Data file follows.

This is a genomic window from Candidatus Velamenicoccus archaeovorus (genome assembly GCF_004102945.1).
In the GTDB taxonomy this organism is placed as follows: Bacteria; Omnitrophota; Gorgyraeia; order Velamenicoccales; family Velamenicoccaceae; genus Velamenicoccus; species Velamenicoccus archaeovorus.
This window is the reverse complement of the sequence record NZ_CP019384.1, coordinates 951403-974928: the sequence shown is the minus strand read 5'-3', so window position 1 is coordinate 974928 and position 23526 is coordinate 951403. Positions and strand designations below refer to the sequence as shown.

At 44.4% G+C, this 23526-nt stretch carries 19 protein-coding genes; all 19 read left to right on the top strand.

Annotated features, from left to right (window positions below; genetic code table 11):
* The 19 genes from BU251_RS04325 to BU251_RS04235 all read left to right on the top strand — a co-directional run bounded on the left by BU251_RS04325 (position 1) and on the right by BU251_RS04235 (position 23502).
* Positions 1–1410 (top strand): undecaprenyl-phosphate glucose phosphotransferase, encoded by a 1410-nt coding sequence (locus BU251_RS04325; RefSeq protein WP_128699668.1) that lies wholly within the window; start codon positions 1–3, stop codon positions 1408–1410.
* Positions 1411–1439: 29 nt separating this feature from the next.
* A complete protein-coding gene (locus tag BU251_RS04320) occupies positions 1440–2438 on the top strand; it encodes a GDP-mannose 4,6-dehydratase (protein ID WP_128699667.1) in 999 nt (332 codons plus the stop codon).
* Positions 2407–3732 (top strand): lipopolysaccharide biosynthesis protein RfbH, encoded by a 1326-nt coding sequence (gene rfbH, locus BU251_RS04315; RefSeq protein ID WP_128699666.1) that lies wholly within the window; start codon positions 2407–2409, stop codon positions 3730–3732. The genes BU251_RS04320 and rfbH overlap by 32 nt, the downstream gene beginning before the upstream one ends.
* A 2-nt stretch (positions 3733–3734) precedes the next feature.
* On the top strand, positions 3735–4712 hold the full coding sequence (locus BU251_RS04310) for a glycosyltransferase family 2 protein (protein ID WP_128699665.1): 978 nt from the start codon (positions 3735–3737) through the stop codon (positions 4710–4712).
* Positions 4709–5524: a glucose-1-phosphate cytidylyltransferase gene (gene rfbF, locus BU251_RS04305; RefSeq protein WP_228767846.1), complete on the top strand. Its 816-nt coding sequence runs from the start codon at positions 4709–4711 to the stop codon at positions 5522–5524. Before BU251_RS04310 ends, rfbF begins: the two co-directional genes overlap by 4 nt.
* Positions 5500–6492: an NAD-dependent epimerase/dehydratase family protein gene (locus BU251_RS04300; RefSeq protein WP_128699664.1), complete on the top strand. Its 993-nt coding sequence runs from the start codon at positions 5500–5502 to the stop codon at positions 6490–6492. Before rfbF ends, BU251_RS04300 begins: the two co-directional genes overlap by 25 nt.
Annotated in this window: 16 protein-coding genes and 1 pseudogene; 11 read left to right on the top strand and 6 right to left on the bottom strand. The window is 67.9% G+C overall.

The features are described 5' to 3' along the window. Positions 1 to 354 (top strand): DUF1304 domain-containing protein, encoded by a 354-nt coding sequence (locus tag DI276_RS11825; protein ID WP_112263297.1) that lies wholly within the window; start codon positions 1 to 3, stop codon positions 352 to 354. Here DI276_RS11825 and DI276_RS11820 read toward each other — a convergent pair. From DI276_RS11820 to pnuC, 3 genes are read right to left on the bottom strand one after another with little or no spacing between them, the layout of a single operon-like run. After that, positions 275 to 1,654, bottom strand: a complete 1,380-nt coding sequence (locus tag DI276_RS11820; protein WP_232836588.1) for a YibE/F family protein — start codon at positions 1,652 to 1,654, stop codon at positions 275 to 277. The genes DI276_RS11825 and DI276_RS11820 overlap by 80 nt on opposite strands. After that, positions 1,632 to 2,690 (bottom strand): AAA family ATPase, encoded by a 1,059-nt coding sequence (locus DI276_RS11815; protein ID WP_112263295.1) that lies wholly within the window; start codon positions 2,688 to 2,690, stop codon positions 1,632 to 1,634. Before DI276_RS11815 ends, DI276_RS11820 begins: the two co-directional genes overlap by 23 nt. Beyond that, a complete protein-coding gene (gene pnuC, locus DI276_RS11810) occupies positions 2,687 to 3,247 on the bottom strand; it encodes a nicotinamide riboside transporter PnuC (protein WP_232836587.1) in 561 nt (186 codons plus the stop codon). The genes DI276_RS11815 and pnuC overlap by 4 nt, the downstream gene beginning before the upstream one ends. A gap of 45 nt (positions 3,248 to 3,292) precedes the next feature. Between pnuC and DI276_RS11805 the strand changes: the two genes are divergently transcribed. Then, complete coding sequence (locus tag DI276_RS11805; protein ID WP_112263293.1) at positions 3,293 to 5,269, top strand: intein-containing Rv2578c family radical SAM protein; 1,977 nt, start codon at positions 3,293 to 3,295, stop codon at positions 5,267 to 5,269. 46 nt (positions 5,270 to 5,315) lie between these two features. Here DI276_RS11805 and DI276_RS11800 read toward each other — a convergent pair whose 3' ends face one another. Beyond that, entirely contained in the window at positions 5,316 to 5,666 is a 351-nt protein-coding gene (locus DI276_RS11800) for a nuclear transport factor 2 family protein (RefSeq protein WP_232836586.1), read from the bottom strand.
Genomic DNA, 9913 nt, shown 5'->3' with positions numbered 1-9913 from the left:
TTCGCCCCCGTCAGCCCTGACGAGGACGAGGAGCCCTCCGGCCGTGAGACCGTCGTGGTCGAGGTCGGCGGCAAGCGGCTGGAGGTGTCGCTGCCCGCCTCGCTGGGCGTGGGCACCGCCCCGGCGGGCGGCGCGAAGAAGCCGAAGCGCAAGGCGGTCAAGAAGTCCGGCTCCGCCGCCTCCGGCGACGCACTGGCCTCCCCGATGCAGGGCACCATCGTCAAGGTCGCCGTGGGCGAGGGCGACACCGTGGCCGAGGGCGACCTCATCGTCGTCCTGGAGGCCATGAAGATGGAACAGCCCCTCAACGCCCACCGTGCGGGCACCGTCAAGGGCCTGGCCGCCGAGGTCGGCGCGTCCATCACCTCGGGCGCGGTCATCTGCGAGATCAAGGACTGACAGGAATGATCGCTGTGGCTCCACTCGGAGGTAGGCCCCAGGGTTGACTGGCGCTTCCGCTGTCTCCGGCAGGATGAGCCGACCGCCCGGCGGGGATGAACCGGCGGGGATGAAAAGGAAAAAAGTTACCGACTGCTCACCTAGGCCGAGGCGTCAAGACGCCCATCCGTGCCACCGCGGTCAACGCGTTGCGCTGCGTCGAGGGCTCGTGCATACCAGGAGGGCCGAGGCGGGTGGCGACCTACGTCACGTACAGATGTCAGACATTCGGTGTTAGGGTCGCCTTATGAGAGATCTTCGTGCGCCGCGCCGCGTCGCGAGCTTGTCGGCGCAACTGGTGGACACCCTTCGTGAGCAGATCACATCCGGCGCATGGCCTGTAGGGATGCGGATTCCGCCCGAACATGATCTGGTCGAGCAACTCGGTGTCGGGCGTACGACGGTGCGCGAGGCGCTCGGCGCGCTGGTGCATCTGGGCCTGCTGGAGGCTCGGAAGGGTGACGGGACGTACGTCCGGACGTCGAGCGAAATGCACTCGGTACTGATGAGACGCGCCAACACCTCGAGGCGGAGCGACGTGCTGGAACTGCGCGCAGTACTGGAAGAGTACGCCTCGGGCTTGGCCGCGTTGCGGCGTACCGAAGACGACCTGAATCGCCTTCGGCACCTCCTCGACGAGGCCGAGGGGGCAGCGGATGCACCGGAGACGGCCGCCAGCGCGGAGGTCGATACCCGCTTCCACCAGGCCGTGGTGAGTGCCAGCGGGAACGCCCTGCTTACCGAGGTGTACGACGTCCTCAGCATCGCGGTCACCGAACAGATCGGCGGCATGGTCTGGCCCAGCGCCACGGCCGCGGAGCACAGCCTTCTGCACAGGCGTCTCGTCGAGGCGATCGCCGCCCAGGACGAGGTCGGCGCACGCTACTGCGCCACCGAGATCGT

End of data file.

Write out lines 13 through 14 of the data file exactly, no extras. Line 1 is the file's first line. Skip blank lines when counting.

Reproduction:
* Positions 4709–5524: a glucose-1-phosphate cytidylyltransferase gene (gene rfbF, locus BU251_RS04305; RefSeq protein WP_228767846.1), complete on the top strand. Its 816-nt coding sequence runs from the start codon at positions 4709–4711 to the stop codon at positions 5522–5524. Before BU251_RS04310 ends, rfbF begins: the two co-directional genes overlap by 4 nt.
* Positions 5500–6492: an NAD-dependent epimerase/dehydratase family protein gene (locus BU251_RS04300; RefSeq protein WP_128699664.1), complete on the top strand. Its 993-nt coding sequence runs from the start codon at positions 5500–5502 to the stop codon at positions 6490–6492. Before rfbF ends, BU251_RS04300 begins: the two co-directional genes overlap by 25 nt.